Voting with the Crowd: Do Single Issues Drive Partisanship?
We examine whether survey data supports the anecdotal evidence which suggests that group association impacts the individual’s stated beliefs. Specifically, we examine whether a rise in the relative importance of a single issue, i.e., national security, blurs the traditional importance of socio-economic variables in determining an electorate’s political party association. Further we examine whether such blurring occurs across the responses to questions outside the scope of this single issue. We find that in the aftermath of the terrorist attacks on September 11th, 2001, the relative importance of national security rose in United States’ electorate and reduced the relative importance of socio-economic variables in determining the electorate’s political association and for both security and non-security issues.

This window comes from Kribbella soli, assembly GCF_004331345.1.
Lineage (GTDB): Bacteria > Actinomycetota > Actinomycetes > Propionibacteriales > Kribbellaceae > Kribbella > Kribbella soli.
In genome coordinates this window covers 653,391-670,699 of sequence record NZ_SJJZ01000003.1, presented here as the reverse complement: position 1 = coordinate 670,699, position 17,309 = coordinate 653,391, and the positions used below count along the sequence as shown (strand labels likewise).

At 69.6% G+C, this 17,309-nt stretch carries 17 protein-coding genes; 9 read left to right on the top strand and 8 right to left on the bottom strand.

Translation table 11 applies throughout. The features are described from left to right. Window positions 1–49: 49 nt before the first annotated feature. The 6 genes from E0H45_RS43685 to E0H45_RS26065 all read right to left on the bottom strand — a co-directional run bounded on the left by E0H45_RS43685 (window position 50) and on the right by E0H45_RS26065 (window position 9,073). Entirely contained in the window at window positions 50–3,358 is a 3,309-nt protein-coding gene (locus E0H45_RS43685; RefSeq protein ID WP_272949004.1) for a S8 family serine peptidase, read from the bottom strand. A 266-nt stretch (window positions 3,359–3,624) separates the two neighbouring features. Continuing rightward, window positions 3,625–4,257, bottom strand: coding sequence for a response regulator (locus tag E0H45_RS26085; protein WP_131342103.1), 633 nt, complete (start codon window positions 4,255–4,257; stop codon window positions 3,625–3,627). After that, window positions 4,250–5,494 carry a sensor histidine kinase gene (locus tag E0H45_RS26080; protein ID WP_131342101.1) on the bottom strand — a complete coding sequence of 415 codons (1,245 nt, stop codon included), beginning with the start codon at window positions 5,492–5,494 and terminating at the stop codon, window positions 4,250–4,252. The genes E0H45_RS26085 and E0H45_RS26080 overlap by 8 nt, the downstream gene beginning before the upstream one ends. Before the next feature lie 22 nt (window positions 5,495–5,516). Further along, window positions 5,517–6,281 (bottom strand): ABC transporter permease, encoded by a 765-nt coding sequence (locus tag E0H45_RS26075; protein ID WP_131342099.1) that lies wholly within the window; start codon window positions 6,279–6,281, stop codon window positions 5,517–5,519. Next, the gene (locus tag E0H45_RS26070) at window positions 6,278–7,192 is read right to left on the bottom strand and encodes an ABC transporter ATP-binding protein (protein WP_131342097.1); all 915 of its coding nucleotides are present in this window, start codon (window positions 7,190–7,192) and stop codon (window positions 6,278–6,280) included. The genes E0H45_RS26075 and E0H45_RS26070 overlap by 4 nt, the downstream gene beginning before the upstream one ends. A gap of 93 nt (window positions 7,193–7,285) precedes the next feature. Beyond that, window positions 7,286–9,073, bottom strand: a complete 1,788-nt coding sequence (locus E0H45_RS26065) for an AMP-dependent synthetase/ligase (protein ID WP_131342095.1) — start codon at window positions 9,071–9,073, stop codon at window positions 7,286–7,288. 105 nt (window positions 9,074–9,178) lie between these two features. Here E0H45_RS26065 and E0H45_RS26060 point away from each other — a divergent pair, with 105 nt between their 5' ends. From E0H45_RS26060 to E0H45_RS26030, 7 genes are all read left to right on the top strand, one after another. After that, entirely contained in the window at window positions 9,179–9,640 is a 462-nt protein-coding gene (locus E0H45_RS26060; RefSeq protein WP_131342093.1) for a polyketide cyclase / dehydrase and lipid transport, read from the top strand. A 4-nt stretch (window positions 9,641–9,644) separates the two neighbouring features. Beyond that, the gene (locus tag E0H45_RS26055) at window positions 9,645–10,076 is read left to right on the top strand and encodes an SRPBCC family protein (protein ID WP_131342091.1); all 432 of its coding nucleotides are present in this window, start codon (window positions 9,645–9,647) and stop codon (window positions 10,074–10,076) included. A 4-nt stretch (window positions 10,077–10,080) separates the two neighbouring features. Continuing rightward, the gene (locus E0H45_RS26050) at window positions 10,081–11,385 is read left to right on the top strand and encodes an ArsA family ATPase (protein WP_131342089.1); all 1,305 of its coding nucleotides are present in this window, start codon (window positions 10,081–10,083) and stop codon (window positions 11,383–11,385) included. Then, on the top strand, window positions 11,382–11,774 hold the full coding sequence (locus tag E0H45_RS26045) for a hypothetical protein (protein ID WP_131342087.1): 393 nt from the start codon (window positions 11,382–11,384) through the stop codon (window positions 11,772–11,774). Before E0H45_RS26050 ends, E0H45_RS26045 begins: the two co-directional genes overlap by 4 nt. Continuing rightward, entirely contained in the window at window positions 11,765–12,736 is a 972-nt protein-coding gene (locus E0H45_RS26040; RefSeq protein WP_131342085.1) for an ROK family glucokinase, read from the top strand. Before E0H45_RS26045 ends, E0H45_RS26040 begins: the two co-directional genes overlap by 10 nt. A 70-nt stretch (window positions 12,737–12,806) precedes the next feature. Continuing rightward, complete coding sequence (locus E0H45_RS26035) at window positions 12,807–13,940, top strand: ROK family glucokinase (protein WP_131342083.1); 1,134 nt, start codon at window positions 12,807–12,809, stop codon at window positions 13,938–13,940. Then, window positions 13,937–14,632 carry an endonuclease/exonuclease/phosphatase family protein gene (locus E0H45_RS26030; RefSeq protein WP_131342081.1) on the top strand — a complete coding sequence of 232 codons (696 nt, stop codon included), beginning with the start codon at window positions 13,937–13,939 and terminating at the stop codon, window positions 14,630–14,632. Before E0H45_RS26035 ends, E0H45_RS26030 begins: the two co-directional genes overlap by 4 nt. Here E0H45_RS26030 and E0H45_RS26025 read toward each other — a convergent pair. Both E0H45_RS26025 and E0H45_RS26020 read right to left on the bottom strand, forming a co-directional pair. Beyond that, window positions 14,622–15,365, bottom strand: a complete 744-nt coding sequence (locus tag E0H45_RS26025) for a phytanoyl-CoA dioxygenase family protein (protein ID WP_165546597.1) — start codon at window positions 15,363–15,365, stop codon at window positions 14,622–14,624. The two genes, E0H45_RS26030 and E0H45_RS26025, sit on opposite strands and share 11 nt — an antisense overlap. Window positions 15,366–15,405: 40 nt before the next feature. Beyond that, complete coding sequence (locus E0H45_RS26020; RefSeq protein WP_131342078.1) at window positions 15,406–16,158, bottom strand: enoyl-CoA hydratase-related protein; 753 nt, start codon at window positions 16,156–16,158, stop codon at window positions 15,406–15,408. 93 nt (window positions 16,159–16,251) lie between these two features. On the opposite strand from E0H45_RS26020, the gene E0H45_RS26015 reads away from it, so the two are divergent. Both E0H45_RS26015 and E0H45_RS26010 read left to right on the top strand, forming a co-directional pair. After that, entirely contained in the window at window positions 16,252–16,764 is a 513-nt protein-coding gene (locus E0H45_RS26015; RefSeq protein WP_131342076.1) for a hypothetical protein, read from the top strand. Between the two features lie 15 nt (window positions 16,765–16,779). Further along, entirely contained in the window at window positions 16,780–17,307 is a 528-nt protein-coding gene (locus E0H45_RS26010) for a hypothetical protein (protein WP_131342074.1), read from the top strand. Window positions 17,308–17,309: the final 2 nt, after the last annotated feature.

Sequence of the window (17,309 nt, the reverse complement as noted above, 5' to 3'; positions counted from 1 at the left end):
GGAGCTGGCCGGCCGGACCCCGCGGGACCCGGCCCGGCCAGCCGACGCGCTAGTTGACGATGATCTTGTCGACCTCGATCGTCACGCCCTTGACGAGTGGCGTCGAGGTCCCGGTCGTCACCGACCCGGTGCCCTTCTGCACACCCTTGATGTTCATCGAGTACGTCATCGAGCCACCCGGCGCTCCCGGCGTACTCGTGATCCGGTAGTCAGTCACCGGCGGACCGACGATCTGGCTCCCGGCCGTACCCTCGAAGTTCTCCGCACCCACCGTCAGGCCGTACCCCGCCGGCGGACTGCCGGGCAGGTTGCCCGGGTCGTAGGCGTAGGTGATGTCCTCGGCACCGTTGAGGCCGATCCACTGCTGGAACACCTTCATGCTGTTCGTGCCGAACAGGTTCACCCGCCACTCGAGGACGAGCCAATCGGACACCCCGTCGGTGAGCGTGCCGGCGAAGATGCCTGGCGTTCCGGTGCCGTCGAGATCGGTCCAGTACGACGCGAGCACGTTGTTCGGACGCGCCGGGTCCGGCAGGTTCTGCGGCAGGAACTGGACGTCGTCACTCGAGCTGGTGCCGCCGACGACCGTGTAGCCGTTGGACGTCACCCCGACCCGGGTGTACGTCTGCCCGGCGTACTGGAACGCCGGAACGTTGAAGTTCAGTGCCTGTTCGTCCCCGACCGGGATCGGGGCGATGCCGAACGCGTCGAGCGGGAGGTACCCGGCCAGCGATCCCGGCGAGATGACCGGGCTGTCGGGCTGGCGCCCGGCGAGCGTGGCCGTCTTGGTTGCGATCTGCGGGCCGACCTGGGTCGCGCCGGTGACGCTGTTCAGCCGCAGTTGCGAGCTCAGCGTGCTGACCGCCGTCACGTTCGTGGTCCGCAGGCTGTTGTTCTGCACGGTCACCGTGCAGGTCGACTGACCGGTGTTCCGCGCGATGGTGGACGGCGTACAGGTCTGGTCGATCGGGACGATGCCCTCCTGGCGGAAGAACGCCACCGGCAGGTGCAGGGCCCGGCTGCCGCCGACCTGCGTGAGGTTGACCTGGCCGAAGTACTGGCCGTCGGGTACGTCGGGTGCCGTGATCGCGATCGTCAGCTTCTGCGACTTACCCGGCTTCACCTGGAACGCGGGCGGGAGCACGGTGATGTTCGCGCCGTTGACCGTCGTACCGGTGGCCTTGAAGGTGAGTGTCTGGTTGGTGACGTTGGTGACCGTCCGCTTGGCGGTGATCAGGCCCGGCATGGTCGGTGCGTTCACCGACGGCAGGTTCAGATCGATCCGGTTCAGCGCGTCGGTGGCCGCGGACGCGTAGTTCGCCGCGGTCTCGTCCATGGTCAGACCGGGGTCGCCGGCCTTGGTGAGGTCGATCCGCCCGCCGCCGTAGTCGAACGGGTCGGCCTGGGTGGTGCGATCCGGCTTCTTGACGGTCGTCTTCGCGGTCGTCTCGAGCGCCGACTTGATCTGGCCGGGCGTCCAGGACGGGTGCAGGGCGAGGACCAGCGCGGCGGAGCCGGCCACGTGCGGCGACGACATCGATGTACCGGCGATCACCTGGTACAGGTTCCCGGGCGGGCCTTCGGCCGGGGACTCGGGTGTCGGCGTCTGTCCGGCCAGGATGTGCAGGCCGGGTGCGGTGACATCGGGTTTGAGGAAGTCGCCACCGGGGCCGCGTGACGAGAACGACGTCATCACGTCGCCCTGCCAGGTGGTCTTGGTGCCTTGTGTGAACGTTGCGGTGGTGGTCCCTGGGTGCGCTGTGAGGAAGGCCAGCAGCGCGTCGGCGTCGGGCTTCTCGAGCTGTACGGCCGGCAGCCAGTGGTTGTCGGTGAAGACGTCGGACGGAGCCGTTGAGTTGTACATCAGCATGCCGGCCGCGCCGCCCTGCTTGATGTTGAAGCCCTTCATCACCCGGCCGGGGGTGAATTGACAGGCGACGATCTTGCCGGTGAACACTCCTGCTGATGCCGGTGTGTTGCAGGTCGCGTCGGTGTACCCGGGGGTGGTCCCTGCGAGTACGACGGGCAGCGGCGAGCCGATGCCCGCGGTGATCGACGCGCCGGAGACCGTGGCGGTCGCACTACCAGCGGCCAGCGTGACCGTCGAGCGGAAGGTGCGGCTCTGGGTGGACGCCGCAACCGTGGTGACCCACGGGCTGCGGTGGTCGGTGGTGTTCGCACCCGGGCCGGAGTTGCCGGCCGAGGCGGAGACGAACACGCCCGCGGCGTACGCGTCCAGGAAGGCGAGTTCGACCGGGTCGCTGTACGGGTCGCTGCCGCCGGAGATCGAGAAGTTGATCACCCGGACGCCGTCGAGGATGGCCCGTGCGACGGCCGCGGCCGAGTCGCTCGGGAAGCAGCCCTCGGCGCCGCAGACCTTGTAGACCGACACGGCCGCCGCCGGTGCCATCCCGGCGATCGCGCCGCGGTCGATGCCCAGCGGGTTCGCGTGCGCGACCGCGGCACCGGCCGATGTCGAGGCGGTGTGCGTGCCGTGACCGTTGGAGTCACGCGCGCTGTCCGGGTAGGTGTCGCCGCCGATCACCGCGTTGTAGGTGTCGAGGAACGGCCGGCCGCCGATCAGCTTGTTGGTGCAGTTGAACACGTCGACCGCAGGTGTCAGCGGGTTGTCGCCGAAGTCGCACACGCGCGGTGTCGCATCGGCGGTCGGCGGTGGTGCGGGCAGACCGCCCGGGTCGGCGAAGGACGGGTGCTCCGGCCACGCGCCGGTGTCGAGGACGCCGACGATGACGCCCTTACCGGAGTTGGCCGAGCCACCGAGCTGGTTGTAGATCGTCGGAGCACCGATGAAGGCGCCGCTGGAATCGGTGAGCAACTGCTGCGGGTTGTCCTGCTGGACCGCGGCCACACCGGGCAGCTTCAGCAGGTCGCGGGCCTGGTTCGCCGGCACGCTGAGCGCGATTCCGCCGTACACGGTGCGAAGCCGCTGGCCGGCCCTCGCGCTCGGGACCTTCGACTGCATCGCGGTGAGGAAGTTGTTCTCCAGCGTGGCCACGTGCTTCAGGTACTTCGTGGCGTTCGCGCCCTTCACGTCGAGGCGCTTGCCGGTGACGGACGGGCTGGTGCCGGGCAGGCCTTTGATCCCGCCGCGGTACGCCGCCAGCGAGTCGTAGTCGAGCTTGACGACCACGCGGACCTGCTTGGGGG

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- Binder, Michael & Pesaran, M. Hashem, 2001. "Life-cycle consumption under social interactions," Journal of Economic Dynamics and Control, Elsevier, vol. 25(1-2), pages 35-83, January.
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